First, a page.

}

        // construction
        if (time)
            this.time = this.parse(time);
    }  
})(jQuery);

The plugin consists of the actual plugin and the Time class which handles parsing and formatting of the time value via the .parse() and .toString() methods. Code like this always ends up taking up more effort than the actual logic unfortunately. There are libraries out there that can handle this like datejs or even ww.jquery.js (which is what I use) but to keep the code self contained for this post the plugin doesn't rely on external code.

There's one optional exception: The code as is has one dependency on ww.jquery.js  for the tooltip plugin that provides the small popup for all the hotkeys available. You can replace that code with some other mechanism to display hotkeys or simply remove it since that behavior is optional.

While we're at it: A jQuery dateKeys plugIn

Although date entry tends to be much better served with drop down calendars to pick dates from, often it's also easier to pick dates using a few simple hotkeys. Navigation that uses + - for days and M and H for MontH navigation, Y and R for YeaR navigation are a quick way to enter dates without having to resort to using a mouse and clicking around to what you want to find.

Note that this plugin does have a dependency on ww.jquery.js for the date formatting functionality.

$.fn.dateKeys = function (options) {
    /// <summary>
    /// Attaches a set of hotkeys to date 'fields'
    /// + Add day - subtract day
    /// M Subtract Month H Add montH
    /// Y Subtract Year R Add yeaR
    /// ? Show keys
    /// </summary>
    /// <param name="options" type="object">
    /// Options:
    /// dateFormat: "MM/dd/yyyy" by default  "MMM dd, yyyy
    /// callback: callback handler after date assignment
    /// </param>
    if (this.length < 1) return this;

    var opt = {
        dateFormat: "MM/dd/yyyy",
        callback: null
    };
    $.extend(opt, options);

    return this.keydown(function (e) {
        var $el = $(this);
        var d = new Date($el.val());
        if (!d)
            d = new Date(1900, 0, 1, 1, 1);

        var month = d.getMonth();
        var year = d.getFullYear();
        var day = d.getDate();


        switch (e.keyCode) {
            case 84: // [T]oday
                d = new Date(); break;
            case 109: case 189: case 37:
                d = new Date(year, month, day - 1); break;
            case 107: case 187: case 39:
                d = new Date(year, month, day + 1); break;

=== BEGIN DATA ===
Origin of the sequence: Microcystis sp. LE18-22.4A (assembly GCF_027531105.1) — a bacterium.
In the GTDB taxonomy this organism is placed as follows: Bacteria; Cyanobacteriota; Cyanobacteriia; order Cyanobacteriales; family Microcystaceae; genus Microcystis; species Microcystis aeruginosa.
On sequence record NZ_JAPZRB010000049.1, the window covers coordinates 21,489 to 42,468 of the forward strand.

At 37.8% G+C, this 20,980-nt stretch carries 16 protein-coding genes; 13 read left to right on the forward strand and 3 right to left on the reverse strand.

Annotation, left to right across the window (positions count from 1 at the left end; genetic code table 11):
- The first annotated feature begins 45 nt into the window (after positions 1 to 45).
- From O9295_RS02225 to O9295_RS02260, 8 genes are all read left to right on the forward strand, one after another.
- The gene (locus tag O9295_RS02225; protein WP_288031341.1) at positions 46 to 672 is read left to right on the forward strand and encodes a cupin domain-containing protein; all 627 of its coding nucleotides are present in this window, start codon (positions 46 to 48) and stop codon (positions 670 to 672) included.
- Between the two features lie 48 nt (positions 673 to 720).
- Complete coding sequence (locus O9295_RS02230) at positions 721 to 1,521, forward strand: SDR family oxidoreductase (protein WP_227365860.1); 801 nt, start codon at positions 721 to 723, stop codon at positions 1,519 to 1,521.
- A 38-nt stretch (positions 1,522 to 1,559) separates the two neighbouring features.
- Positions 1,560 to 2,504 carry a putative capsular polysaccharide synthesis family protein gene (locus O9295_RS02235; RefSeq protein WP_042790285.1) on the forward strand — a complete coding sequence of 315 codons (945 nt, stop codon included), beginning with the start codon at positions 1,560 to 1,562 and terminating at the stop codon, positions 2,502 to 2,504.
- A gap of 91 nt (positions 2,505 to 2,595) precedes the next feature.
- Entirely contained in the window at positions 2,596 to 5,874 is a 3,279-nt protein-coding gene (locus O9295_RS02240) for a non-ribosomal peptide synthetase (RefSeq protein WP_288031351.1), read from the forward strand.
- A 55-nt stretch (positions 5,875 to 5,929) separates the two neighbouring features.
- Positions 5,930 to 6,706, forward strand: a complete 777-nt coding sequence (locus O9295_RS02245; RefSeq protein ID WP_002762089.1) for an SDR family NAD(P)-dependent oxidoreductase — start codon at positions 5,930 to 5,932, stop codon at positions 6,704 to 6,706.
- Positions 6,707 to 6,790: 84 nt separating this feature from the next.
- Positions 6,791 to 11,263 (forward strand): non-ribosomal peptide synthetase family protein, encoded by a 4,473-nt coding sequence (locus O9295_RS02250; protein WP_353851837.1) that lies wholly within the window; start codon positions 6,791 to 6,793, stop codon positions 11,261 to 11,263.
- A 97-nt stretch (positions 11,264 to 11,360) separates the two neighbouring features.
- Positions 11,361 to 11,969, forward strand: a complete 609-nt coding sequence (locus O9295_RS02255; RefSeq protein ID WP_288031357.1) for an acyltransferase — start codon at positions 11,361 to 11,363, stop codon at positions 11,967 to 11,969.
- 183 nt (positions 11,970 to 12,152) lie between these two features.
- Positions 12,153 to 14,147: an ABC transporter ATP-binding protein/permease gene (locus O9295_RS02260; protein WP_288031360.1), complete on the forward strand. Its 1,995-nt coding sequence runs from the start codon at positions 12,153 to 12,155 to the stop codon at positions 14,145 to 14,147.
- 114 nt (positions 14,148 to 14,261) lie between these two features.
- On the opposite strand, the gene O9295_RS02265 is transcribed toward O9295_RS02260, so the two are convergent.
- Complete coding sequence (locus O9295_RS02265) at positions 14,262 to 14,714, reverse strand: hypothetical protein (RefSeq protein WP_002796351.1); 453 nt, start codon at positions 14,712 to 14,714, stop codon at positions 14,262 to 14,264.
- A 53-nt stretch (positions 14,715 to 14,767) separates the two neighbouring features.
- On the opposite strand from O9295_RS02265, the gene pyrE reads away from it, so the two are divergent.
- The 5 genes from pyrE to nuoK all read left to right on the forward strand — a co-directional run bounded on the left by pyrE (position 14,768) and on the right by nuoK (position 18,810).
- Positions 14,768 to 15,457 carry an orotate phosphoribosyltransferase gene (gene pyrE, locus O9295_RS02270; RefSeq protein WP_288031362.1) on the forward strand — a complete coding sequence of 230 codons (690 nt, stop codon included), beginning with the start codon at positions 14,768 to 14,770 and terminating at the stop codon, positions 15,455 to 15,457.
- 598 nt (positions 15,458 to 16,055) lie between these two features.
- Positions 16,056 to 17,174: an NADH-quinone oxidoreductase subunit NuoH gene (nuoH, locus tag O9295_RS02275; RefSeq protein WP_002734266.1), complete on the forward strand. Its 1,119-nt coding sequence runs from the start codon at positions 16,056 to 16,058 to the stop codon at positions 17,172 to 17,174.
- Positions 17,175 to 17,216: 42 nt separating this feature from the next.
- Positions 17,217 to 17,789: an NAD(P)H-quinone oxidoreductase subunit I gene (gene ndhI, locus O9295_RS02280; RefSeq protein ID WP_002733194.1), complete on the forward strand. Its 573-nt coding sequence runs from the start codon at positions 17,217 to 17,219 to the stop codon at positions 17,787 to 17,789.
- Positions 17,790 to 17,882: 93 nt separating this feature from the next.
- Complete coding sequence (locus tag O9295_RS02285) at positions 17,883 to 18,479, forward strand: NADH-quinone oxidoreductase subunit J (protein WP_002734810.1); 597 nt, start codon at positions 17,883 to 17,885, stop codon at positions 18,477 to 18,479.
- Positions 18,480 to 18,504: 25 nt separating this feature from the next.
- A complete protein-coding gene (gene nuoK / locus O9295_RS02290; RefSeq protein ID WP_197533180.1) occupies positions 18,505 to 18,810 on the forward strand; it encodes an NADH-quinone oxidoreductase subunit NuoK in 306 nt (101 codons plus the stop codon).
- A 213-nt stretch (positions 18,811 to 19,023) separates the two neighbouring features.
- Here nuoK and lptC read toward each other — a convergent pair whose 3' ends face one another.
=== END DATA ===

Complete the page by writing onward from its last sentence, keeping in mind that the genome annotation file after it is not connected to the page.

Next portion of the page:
case 77: //M
                d = new Date(year, month - 1, day); break;
            case 72: //H
                d = new Date(year, month + 1, day); break;
            case 89: // Y
                d = new Date(year - 1, month, day); break;
            case 82: // R
                d = new Date(year + 1, month, day); break;
            case 191: // ?
                if (e.shiftKey)
                    $el.tooltip("<b>T</b> Today<br/><b>+</b> add day<br /><b>-</b> subtract day<br /><b>M</b> subtract Month<br /><b>H</b> add montH<br/><b>Y</b> subtract Year<br/><b>R</b> add yeaR", 5000, { isHtml: true });
                return false;

            default:
                return true;
        }

        $el.val(d.formatDate(opt.dateFormat));

        if (opt.callback)
        // call async
            setTimeout(function () { opt.callback.call($el.get(0), d); }, 10);

        return false;
    });
}

The logic for this plugin is similar to the timeKeys plugin, but it's a little simpler as it tries to directly parse the date value from a string via new Date(inputString). As mentioned it also uses a helper function from ww.jquery.js to format dates which removes the logic to perform date formatting manually which again reduces the size of the code.

And the Key is…

I've been using both of these plugins in combination with the jQuery UI datepicker for datetime values and I've found that I rarely actually pop up the date picker any more. It's just so much more efficient to use the hotkeys to navigate dates. It's still nice to have the picker around though - it provides the expected behavior for date entry. For time values however I can't justify the UI overhead of a picker that doesn't make it any easier to pick a time. Most people know how to type in a time value and if they want shortcuts keystrokes easily beat out any pop up UI. Hopefully you'll find this as useful as I have found it for my code.

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Feedback for this Post

 
# re: jQuery Time Entry with Time Navigation Keys
by Usualdosage November 30, 2011 @ 5:06am
I like the concept (and I typically always use the jQuery UI DatePicker in my apps) but my only suggestion would be making your hotkeys only require a single keystroke. Everything is laid out nicely until I have to add a minute (+) at which point I have to press two keys. If you're going for typist-efficiency, I'd suggest you use the arrow keys (up=add minute, down=remove miunute, left=remove hour, right=add hour) and that way it can be intuitively entered at lightning speed with a single hand. Just a thought.
# re: jQuery Time Entry with Time Navigation Keys
by Rick Strahl November 30, 2011 @ 9:30am
@Usualdosage - Hmmm... yes I like that idea! :-) I was trying to stick with an old convention of how Quicken does date entry, which is easy to remember. With the up down, left right you're going to have to remember which is which. I think it might be nice to allow keystroke specification (or keycode).